In this Issue:
  • Nature Notes – The Blue Crab
  • Researchers Test Traps for Controlling Deepwater Invasive Lionfish
  • ACF Water War Update: US Supreme Court Rules on Florida v. Georgia
  • Bay scallops: a boom and bust lifestyle
  • So What’s Good with Local Seafood?
  • The Status of Commercial Fishing and Aquaculture in the U.S. and Florida
  • Say it Ain’t So: Important Apalachicola River Water Dispute Ruling Goes Against Florida
  • Ready for Northwest Florida Artificial Reef Workshop Wednesday February 22
  • I’m so confused about seafood!
  • Celebrating Choctawhatchee Bay – National Estuaries Week
  • Fisheries

    Nature Notes – The Blue Crab

    Most kids who grew up on the Gulf Coast grew up catching blue crabs. These animals are common along our shorelines, relatively easy to catch, and adventurous because they may bite you.  I caught my first one in 1965 and we proudly displayed the boiled shell over the kitchen bar for many years.  This is …

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    Researchers Test Traps for Controlling Deepwater Invasive Lionfish

    Written By: Laura Tiu, Holden Harris, and Alexander Fogg It’s early morning as Dreadknot Charters speeds out of Destin Harbor towards the offshore reefs in the Gulf of Mexico. Researchers Holden Harris (Graduate Research Fellow, University of Florida), Alex Fogg, (Marine Resource Coordinator, Okaloosa County), and the Dreadknot crew, Josh and Joe Livingston, ready their …

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    ACF Water War Update: US Supreme Court Rules on Florida v. Georgia

    If you have not seen the news yet, the US Supreme Court provided a ruling on June 27, 2018 regarding the decades-long conflict between Florida and Georgia over water use in the Apalachicola-Chattahoochee-Flint tri-state river basin. Guess what; the battle continues. Following the previous findings of the court-appointed Special Master and his recommendation to deny …

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    Bay scallops: a boom and bust lifestyle

    Many species of animals go through dramatic swings in population numbers over time. For some, these fluctuations are related to the dynamics of a natural symbiotic connection such as a predator-prey relationship.  A classic example of this is the famous snowshoe hare/lynx model taught to all wildlife ecology students. The lynx numbers follow the hare numbers with …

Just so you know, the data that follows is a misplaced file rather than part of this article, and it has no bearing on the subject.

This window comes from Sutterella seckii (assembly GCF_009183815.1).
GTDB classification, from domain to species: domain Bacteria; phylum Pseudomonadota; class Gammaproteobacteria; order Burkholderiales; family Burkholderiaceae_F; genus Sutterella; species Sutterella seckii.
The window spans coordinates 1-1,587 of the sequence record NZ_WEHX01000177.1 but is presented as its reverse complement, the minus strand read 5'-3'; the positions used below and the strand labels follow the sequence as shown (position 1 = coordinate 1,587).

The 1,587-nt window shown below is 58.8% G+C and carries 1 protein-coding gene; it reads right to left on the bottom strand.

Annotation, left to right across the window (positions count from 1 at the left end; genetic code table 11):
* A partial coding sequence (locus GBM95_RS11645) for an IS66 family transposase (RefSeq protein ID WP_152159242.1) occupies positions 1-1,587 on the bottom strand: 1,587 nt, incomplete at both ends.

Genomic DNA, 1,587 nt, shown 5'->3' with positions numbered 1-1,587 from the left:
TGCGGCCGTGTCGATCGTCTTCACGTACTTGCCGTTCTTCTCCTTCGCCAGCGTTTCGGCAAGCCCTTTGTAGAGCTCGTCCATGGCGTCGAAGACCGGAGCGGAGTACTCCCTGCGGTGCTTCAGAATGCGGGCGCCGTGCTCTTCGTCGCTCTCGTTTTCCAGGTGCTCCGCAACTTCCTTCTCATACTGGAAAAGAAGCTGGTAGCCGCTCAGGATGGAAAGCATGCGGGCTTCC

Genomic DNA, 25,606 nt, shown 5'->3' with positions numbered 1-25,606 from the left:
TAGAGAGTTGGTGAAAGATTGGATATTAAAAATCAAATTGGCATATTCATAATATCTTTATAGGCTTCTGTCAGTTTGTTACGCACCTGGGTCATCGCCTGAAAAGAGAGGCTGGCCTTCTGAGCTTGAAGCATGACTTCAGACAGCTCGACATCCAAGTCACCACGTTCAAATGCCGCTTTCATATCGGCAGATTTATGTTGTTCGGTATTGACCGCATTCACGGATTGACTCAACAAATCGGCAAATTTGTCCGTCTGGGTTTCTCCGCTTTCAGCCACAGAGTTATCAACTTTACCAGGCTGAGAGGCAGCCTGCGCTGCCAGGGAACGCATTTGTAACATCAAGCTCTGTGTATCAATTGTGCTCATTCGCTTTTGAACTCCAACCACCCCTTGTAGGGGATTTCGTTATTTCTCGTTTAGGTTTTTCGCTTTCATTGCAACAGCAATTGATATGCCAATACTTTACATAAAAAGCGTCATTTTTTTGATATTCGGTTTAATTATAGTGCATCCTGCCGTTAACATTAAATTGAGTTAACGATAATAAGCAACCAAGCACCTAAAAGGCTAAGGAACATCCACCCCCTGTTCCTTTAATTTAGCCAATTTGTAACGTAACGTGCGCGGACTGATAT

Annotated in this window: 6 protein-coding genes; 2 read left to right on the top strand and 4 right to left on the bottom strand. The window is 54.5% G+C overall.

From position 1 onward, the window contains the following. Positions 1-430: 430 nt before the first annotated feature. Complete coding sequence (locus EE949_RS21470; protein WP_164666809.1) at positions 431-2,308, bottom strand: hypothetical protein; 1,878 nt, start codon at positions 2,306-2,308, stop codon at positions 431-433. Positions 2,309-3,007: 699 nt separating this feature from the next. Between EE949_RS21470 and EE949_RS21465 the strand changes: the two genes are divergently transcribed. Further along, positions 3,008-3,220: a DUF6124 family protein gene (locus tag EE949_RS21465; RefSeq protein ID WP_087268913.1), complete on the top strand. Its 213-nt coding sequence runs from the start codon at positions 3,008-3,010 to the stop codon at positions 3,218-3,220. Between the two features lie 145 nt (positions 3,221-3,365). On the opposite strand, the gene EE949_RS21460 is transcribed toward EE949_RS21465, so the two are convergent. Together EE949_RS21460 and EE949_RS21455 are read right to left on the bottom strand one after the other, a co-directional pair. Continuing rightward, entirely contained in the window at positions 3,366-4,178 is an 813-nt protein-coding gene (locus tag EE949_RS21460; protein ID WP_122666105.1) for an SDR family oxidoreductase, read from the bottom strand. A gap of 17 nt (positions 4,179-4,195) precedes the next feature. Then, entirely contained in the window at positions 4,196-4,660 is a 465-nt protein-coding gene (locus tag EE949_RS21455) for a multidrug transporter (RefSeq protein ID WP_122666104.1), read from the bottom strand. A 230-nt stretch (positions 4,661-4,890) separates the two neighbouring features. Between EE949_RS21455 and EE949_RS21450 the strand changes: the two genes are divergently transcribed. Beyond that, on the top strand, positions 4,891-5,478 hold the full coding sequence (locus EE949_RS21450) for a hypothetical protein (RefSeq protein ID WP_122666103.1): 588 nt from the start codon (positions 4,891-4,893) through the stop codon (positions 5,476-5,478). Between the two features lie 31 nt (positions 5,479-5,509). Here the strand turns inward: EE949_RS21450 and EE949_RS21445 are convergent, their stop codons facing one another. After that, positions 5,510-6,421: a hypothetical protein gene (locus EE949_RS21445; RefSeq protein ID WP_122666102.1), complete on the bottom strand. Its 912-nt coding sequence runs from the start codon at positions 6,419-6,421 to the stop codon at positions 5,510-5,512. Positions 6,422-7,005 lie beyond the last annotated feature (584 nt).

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    So What’s Good with Local Seafood?

    Actually, if you like seafood – it’s all good! However, not everyone does and sometimes when this question is asked they are interested in not how it taste but where the seafood came from.   In recent years, there has been a move across the country to learn more about where their food comes from. …

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    The Status of Commercial Fishing and Aquaculture in the U.S. and Florida

    ARTICLE WRITTEN BY DR. CHARLES ADAMS, FLORIDA SEA GRANT   The demand for seafood in the US continues to grow. This growth is a function of a number of factors, including the increased awareness of the healthful attributes of many finfish and shellfish products, the increased availability of several key imported, cultured species (shrimp, tilapia, …

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    Say it Ain’t So: Important Apalachicola River Water Dispute Ruling Goes Against Florida

    In his 137-page report to the U.S. Supreme Court published on Valentine’s Day, a Special Master appointed to oversee the case has stated, “Because Florida has not met its burden, I recommend that the court deny Florida’s request for relief.” This may not be the final word on the matter but it does sound like …

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    Ready for Northwest Florida Artificial Reef Workshop Wednesday February 22

    Researchers from University of West Florida recently estimated the value of Artificial Reefs to Florida’s coastal economy. Bay County artificial reefs provide 49.02 million dollars annually in personal income to local residents.  Bay County ranks 8th in the state of Florida with 1,936 fishing and diving jobs. This important economic study gives updated guidance and …

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    I’m so confused about seafood!

    I’ve spent the past 25 years studying and growing fish. When folks find out I’m a fish head, I often get a lot of questions about the safety and sustainability of many seafood products.  It seems that the media and other groups have done a good job of scaring and confusing the American public to …

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    Celebrating Choctawhatchee Bay – National Estuaries Week

    September 17-24, 2016 was the nation’s 28th time to celebrate America’s coasts and estuaries during National Estuaries Week.  This week helps us to remember to appreciate the challenges these coastal ecosystems face, along with their beauty and utility. Estuaries, semi-enclosed bodies of water with both fresh and saltwater, dot the Gulf Coast of the United …

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